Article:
How Has MAPICS Been Extending?

How Has MAPICS Been Extending?
P.J. Jakovljevic - July 19, 2000

Event Summary

MAPICS, one of the leading mid-market ERP vendors, has significantly expanded its product offering during 2000, starting with the acquisition of its rival Pivotpoint at the beginning of year. Following are the excerpts from some recent pertinent company press releases.

On June 15, MAPICS announced the release of XA 6.0, the latest version of its flagship AS/400-based Extended Enterprise Application (EEA). This release offers manufacturers additional Internet functionality to help them collaborate more efficiently with partners in their supply chain, along with tools for streamlining business processes and enhancing decision making. The XA extended enterprise solution is comprised of the MAPICSWeRX family of applications, which includes:

  • FoundationWeRX - solutions that form the business foundation for manufacturers

  • DecisionWeRX - tools that enable streamlined business processes and enhanced decision making

  • ExtensionWeRX - technology for integrating B2B transactions beyond the four-wall enterprise

  • TeamWeRX - solutions for secure supply-chain collaboration via the Internet

  • MarketWeRX - tools that enable organizations to obtain market leadership through participation in Internet marketplaces

XA Release 6.0, which adds significant functionality in the TeamWeRX, DecisionWeRX and FoundationWeRX areas, is generally available in English and other major languages.

XA Release 6.0 includes significant enhancements to the product's 'FoundationWeRX' family of tools such as improved multi-plant and supply chain execution functionality. These enhancements intensify XA's foundation of basic business transactions to be more adaptable to the requirements of manufacturers as they engage in e-business.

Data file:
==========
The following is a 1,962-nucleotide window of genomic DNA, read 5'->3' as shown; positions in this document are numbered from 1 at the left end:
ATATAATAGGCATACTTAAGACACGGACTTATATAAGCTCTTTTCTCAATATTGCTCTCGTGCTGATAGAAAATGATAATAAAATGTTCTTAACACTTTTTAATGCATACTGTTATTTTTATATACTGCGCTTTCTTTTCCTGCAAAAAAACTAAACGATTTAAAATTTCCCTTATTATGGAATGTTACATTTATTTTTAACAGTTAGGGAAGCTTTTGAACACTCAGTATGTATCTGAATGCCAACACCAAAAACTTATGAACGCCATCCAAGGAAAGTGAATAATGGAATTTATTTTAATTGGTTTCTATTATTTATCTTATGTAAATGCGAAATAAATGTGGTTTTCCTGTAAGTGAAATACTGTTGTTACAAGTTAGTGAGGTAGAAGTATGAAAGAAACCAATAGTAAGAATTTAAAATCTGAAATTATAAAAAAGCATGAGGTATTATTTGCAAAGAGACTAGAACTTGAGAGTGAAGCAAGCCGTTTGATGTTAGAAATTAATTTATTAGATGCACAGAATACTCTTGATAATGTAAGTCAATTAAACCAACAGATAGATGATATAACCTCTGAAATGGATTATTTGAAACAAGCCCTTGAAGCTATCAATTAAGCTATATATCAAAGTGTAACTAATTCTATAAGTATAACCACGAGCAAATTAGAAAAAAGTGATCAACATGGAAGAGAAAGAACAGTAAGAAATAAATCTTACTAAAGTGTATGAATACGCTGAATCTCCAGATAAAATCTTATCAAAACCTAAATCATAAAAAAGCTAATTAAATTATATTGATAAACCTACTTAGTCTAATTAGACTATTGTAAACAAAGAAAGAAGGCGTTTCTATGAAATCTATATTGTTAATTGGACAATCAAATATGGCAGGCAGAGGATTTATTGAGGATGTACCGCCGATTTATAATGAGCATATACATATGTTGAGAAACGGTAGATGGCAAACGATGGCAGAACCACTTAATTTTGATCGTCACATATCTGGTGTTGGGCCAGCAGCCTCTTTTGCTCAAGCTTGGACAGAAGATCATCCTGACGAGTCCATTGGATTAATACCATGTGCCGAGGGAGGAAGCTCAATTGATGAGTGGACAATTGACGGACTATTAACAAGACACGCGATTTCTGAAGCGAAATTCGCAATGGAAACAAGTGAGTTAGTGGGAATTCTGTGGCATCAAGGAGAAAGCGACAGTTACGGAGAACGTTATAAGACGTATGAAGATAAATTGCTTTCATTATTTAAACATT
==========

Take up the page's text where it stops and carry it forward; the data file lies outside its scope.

Several enhancements were made to XA's 'DecisionWeRX' family of tools as well. These tools extract data from the foundation layer to help users make better business decisions and improve productivity and customer service. DecisionWeRX additions are in the field of Materials Management, Order Based Production Management (OBPM), Accounting Management and Contract Accounting.

"As the manufacturing industry moves to an integrated and collaborative e-business model and as e-business places more pressure on manufacturers to be flexible and responsive to customer's requirements, ERP providers must offer extended enterprise solutions to fulfill their needs," said Steve Haley, COO of MAPICS. "XA Release 6.0 demonstrates MAPICS' continued commitment to our customers, offering solutions to extend out their enterprises and enhancing our core applications to provide a solid foundation."

Three new products announced earlier this year are integrated with XA Release 6.0. The TeamWeRX B2B portal offering allows manufacturers and their supply chains to effectively collaborate over the Internet in order to strengthen key relationships and improve their competitiveness. Product Development Collaboration 'MAGIK!' is a fully integrated 3rd party engineering change control solution that allows all members of the product development process to collaborate remotely on product development via the Web. FRx is an easy-to-use financial analysis and reporting tool, which allows finance, and accounting professionals to streamline processes and generate the financial knowledge necessary to gain competitive advantage.

Earlier, on May 9, MAPICS announced the delivery of its second flagship product, the Point.Man Extended Enterprise Edition, which enables customers, suppliers, distributors and partners to collaborate via the Internet. Specially designed to address the needs of manufacturers, the Extended Enterprise Edition allows companies to provide secure information access and transaction capabilities throughout their entire value chains.